a small business or simply struggling because of the slump in the
economy, a Chapter 13 filing may be the wisest way to transition to a
new start. Getting the burden of debt off your shoulders is a great way
The Human Condition
Lawyers often see people at the worst points in their lives. We see turmoil, stress, deflated hopes, crashed businesses, shattered dreams and pick the pieces up to help people reassemble their lives. Cancer , for example, can devastate family finances. Say what you will about the nation’s new healthcare law, it will help middle class families who need it most.
On the bright side, lawyers often help people build dreams. We help architect a new business plan, enable a clear financial path to plan for a stable retirement and more.
Call our firm for a consultation on your situation. As Mr. Rogers mother’ once said….”Look for the helpers”. We are here for you.
Congress has halted the dive off of the fiscal cliff ( What does that mean to you?)
The President reached an agreement with Congress and has passed a comprehensive act which does a number of things:
1. Restores the 39.6 percent rate for high-income households, as in the 1990s: The top rate would return to 39.6 percent for singles with incomes above $400,000 and married couples with incomes above $450,000.
2. Capital gains rates for high-income households return to Clinton-era levels: The capital gains rate would return to what it was under President Clinton, 20 percent. Counting the 3.8 percent surcharge from the Affordable Care Act, dividends and capital gains would be taxed at a rate of 23.8 percent for high-income households. These tax rates would apply to singles above $400,000 and couples above $450,000.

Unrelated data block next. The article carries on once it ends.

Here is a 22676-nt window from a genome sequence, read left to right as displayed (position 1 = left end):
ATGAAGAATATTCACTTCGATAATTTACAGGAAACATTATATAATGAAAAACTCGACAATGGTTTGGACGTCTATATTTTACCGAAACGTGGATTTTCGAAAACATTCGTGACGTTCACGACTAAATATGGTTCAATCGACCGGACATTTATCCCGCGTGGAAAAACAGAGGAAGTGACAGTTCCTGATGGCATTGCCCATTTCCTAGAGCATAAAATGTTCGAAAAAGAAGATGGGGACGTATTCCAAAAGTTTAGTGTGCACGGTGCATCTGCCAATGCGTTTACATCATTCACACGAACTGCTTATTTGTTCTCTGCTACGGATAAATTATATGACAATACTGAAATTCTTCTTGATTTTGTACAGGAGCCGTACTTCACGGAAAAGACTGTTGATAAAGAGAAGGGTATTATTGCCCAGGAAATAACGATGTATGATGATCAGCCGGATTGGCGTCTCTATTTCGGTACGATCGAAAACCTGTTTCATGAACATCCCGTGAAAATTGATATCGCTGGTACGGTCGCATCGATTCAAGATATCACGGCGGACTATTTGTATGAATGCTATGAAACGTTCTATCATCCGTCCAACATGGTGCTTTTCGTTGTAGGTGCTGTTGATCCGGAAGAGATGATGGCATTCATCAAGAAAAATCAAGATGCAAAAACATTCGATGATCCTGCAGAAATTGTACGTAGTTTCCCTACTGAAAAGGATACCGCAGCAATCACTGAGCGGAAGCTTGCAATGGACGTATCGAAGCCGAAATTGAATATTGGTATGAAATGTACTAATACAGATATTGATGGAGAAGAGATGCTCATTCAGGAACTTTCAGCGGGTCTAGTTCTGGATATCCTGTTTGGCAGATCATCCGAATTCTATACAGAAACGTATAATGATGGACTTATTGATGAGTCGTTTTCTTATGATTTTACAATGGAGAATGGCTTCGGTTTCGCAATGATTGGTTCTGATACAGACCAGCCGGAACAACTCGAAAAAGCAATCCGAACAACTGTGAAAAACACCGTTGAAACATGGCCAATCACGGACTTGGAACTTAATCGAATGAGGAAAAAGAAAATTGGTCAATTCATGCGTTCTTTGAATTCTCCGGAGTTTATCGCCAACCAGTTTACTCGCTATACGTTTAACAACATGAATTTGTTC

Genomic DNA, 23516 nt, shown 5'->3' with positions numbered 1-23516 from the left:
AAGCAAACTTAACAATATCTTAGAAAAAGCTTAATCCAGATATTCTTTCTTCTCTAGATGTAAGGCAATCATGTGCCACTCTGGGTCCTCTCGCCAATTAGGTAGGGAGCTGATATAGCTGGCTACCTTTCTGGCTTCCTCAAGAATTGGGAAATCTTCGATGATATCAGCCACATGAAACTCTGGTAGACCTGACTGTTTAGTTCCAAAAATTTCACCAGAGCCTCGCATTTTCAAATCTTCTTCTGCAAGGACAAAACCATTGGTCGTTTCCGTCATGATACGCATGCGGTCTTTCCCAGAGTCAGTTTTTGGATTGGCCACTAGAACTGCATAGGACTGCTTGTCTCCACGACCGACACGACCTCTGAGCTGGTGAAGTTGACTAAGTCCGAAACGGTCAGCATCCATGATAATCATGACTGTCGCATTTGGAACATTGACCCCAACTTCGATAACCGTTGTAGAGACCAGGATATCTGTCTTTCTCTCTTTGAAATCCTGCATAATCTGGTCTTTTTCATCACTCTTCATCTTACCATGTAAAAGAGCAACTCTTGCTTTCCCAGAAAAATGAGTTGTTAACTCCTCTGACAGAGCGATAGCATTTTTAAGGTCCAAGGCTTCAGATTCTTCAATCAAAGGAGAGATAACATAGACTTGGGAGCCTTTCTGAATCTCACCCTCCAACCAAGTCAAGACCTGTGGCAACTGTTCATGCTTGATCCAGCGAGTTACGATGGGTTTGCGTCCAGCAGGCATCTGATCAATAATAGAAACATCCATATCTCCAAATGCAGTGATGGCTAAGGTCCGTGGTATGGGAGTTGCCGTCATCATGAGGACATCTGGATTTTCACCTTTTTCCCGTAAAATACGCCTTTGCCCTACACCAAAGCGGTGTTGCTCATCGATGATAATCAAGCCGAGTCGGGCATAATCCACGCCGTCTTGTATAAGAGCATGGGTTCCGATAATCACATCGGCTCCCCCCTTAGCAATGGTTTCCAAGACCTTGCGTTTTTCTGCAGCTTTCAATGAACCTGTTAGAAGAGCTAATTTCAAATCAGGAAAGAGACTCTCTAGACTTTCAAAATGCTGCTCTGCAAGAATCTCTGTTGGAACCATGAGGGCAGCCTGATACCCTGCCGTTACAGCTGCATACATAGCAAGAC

3. Reduced tax benefits for households making over $250,000 (for singles) and $300,000 (for couples): The agreement reinstates the Clinton-era limits on high-income tax benefits, the phaseout of itemized deductions (“Pease”) and the Personal Exemption Phaseout (“PEP”), for couples with incomes over $300,000 and singles with incomes over $250,000. These two provisions reduce tax benefits for high-income households. This sets the stage for future balanced approaches to deficit reduction, which could include additional revenue through tax reforms that reduce tax benefits for Americans making over $250,000.
Will this change YOUR LIFE? Well, the answer is as always…..it depends. What is your ADJUSTED GROSS INCOME? Not your gross revenue. If you are a small concrete contractor who grosses a million a year in sales, chances are this law will not impact you. Painter, General contractor? Personal trainer? Your net after materials and labor is much lower then the thresholds mentioned above. If you are worried, contact a CPA. If you think your business is on the edge of that number and drastic changes are in order than call a lawyer. Don’t believe everything you hear on Fox news.
What will the new year hold?
If you are reading this, then you survived the alleged Mayan prediction about the end of times. Whew! Many people laughed about it but yet others are worried about the current presidential administration. We will plunge off of the fiscal cliff? What will happen to stock prices? Will taxes go up?
If you are one of many Americans living from pay check to pay check, it can only take one negative event to knock you out of your budget. Will your employer reduce your work hours? Hopefully not. But you have options if that happens. Chapter 13 bankruptcy is a reorganization that stops credit card interest, can reduce car notes if eligible and allow extra time to catch up on your house note if needed.
Chapter 13 is federal law which supercedes state law and can allow surprising changes in your current contracts. If you have owned your car at least 910 days then you can strip down the amount you must repay your creditors.
Bankruptcy is not the end of the world. It can be a fresh start for people who have felt like they are running in place financially. Explore your options. Consultations are free.